He who so conceives formations, cannot comprehend the internal and external of man, 6465:2.
See INTERNAL, EXTERNAL, and FORM.
How it is with degrees in successive order: illustrated from fruits, 8603:2.
Concerning degrees in successive order with man; on the present idea that they are continuous, and the idea with the ancients that they are steps, thus distinct; whence this separation, 10099:2.
What degrees of altitude are; they are those which proceed from interiors to exteriors, and without an idea of these, little is known about interior and exterior things with man and in the heavens, and what they are: illustrated; and degrees consociate themselves; by experiences, 10181.
To ascend by steps d. to be elevated to interior things: shown, 8945.
Delay, To (moran). See To LINGER.
Into what qualities filthy delights are turned in the other life, 954.
Delights are not denied to man, provided the interiors are good, 995.
Delight is meaner as it approaches toward extremes, 996.
Pleasures have their delight from use, 997.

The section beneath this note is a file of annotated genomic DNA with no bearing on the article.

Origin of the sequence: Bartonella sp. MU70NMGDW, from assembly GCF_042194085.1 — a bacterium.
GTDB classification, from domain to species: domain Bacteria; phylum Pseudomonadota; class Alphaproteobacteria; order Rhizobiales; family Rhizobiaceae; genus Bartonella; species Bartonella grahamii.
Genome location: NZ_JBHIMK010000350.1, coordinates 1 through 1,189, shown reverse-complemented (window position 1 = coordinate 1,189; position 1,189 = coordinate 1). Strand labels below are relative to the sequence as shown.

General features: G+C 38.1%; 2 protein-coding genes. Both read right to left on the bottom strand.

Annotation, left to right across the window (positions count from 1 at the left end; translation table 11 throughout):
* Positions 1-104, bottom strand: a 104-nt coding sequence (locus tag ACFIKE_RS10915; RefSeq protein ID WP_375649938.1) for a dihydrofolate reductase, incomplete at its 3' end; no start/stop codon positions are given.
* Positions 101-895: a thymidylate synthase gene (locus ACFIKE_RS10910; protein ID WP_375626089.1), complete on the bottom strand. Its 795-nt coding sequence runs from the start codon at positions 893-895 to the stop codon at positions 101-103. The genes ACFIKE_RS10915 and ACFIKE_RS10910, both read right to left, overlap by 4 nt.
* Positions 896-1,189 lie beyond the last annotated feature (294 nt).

There are two delights which make a man, and such he is after death,-the delight of evil and the delight of good, 2363.
The natural is regenerated by means of suitable delights and pleasures, 3502, 3512;
and places are allotted there according to pleasures and delights, 3512.
Combat between the delights of the natural man and the delights of the spiritual man is temptation, 3928.
There are delights of the affections of evil and falsity and delights of the affections of good and truth; what the difference is, 3938.
They who are in the delight of the affections of evil and falsity do not know what the delight of the affections of good and truth are, and suppose that, if they were deprived of their own delight, they would perish: shown also from experience, 3938:4.
Deluge. See FLOOD,
Depart, To. See To Go FORTH and To JOURNEY.